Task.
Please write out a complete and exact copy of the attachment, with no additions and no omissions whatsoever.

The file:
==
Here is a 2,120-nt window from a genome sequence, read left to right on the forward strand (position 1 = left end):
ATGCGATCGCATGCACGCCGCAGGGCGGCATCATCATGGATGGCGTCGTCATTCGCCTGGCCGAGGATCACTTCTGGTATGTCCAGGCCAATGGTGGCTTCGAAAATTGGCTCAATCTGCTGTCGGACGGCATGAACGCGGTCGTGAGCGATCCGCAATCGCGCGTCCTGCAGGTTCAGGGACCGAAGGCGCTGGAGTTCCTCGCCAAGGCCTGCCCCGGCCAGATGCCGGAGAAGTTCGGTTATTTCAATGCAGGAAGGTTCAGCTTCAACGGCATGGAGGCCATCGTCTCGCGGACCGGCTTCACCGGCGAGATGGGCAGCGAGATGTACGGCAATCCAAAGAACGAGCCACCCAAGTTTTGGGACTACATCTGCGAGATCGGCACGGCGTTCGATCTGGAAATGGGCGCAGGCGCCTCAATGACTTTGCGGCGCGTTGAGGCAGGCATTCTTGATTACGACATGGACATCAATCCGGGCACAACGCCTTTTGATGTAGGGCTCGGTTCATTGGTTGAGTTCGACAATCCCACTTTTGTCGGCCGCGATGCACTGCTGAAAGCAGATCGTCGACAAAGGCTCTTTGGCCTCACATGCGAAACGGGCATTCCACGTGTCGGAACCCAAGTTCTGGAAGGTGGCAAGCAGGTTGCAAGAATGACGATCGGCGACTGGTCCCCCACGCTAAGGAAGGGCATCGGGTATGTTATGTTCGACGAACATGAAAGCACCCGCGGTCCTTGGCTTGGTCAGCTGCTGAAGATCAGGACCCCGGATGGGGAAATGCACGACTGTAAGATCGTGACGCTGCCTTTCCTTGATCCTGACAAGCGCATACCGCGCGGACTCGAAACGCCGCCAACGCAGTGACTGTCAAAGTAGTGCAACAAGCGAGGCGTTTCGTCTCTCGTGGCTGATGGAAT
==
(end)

Here is a 2,120-nt window from a genome sequence, read left to right on the forward strand (position 1 = left end):
ATGCGATCGCATGCACGCCGCAGGGCGGCATCATCATGGATGGCGTCGTCATTCGCCTGGCCGAGGATCACTTCTGGTATGTCCAGGCCAATGGTGGCTTCGAAAATTGGCTCAATCTGCTGTCGGACGGCATGAACGCGGTCGTGAGCGATCCGCAATCGCGCGTCCTGCAGGTTCAGGGACCGAAGGCGCTGGAGTTCCTCGCCAAGGCCTGCCCCGGCCAGATGCCGGAGAAGTTCGGTTATTTCAATGCAGGAAGGTTCAGCTTCAACGGCATGGAGGCCATCGTCTCGCGGACCGGCTTCACCGGCGAGATGGGCAGCGAGATGTACGGCAATCCAAAGAACGAGCCACCCAAGTTTTGGGACTACATCTGCGAGATCGGCACGGCGTTCGATCTGGAAATGGGCGCAGGCGCCTCAATGACTTTGCGGCGCGTTGAGGCAGGCATTCTTGATTACGACATGGACATCAATCCGGGCACAACGCCTTTTGATGTAGGGCTCGGTTCATTGGTTGAGTTCGACAATCCCACTTTTGTCGGCCGCGATGCACTGCTGAAAGCAGATCGTCGACAAAGGCTCTTTGGCCTCACATGCGAAACGGGCATTCCACGTGTCGGAACCCAAGTTCTGGAAGGTGGCAAGCAGGTTGCAAGAATGACGATCGGCGACTGGTCCCCCACGCTAAGGAAGGGCATCGGGTATGTTATGTTCGACGAACATGAAAGCACCCGCGGTCCTTGGCTTGGTCAGCTGCTGAAGATCAGGACCCCGGATGGGGAAATGCACGACTGTAAGATCGTGACGCTGCCTTTCCTTGATCCTGACAAGCGCATACCGCGCGGACTCGAAACGCCGCCAACGCAGTGACTGTCAAAGTAGTGCAACAAGCGAGGCGTTTCGTCTCTCGTGGCTGATGGAAT